Federal Agencies

AAA

DEFINITION of 'Federal Agencies'

Special government organizations set up for a specific purpose such as the management of resources, financial oversight of industries or national security issues. These organizations are typically created by legislative action, but may initially be set up by a presidential order as well. The directors of these agencies are typically selected by Presidential appointment. A number of these organizations issue securities such as stocks and bonds that have been historically popular with investors.

INVESTOPEDIA EXPLAINS 'Federal Agencies'

At last count, there were over 125 different government agencies and commissions, only a small portion of which directly affect investors. Some organizations, such as the Federal Deposit Insurance Corporation (FDIC) and the Government National Mortgage Association (GNMA) have their operations explicitly backed by the U.S. Treasury. Other organizations, such as Fannie Mae, Freddie Mac, and Sallie Mae are only provided with an implied guarantee from the U.S. Treasury.

RELATED TERMS
  1. Federal Reserve Bank

    The central bank of the United States and the most powerful financial ...
  2. Fannie Mae - Federal National Mortgage ...

    A government-sponsored enterprise (GSE) that was created in 1938 ...
  3. Full Faith And Credit

    A phrase used to describe the unconditional guarantee or commitment ...
  4. Ginnie Mae - Government National ...

    A U.S. government corporation within the U.S. Department of Housing ...
  5. Interest Rate

    The amount charged, expressed as a percentage of principal, by ...
  6. Freddie Mac - Federal Home Loan ...

    A stockholder-owned, government-sponsored enterprise (GSE) chartered ...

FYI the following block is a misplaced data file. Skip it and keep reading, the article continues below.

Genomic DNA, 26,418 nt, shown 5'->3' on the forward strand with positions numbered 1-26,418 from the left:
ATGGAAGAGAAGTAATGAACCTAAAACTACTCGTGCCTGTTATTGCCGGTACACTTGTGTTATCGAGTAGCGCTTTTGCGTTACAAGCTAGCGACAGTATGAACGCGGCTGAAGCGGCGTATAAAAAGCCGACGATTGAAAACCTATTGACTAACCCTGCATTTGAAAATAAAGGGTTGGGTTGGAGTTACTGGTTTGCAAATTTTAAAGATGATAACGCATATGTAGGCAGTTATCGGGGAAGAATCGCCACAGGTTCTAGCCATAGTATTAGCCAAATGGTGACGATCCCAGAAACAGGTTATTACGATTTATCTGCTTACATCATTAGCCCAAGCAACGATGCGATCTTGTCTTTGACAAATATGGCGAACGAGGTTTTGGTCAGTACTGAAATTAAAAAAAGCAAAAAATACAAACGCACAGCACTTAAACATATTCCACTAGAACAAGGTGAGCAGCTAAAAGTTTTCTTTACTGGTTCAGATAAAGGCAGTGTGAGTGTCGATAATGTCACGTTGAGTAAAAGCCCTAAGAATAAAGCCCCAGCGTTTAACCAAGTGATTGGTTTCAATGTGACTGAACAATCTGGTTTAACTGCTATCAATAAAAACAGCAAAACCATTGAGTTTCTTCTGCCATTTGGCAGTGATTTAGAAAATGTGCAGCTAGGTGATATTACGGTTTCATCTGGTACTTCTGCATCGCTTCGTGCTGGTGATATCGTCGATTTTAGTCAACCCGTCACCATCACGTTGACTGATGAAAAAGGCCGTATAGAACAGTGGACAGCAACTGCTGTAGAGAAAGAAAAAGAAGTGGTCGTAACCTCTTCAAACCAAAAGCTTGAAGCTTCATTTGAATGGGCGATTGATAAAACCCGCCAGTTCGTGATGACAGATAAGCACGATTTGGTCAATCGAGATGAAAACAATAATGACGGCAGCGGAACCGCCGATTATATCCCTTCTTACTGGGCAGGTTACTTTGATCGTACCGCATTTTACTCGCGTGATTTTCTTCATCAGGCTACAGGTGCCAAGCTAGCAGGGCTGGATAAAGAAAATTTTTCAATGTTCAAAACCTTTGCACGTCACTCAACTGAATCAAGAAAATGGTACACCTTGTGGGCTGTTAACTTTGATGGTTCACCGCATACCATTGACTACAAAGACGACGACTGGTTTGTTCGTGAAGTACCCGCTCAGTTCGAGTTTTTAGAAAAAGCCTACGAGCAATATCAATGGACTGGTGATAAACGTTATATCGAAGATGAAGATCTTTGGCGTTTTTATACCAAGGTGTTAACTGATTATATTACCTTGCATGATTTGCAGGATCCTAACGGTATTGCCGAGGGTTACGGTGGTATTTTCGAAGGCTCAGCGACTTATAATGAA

Related Articles
  1. Savings

    Are Your Bank Deposits Insured?

    Learn how the FDIC is helping to keep your money in your pockets.
  2. Taxes

    Agency Bonds: Limited Risk And Higher Return

    Discover these safe alternatives to Treasury bonds.
  3. Insurance

    What Happens If Your Insurance Company Goes Bankrupt?

    When insurance companies go bankrupt or face financial difficulty, it's bad news for policy holders.
  4. Insurance

    The Government And Risk: A Love-Hate Relationship

    Though the U.S. government can help its citizens by subsidizing risky loans, the costs always come back to the taxpayers.
  5. Insurance

    Bag The Best Bank Account

    Take advantage of the deals banks offer, and find the right account for your financial situation.
  6. Retirement

    Tired Of Banks? Try A Credit Union

    These nonprofit organizations can provide a range of services for lower fees.
  7. Entrepreneurship

    Business Owners: Rules For Qualified Retirement Plans

    Business owners need to take note of how they handle qualified-plan distributions to former employees.
  8. Retirement

    5 Ways To Fund Your Retirement

    Generating income without going to work tends to be a murky concept. Find out how it works.
  9. Insurance

    Fannie Mae and Freddie Mac, Boon Or Boom?

    These two companies are crucial to the mortgage market, but are they ticking timebombs?
  10. Insurance

    Should You Buy Banks' "Toxic" Assets?

    The Public-Private Investment Progam is part of the government's effort to fix the failing financial sector. But is it a good investment?

You May Also Like

Hot Definitions
  1. Fixed Cost

    A cost that does not change with an increase or decrease in the amount of goods or services produced. Fixed costs are expenses ...
  2. Subsidy

    A benefit given by the government to groups or individuals usually in the form of a cash payment or tax reduction. The subsidy ...
  3. Sunk Cost

    A cost that has already been incurred and thus cannot be recovered. A sunk cost differs from other, future costs that a business ...
  4. Technical Skills

    1. The knowledge and abilities needed to accomplish mathematical, engineering, scientific or computer-related duties, as ...
  5. Prepaid Expense

    A type of asset that arises on a balance sheet as a result of business making payments for goods and services to be received ...
  6. Gordon Growth Model

    A model for determining the intrinsic value of a stock, based on a future series of dividends that grow at a constant rate. ...
Trading Center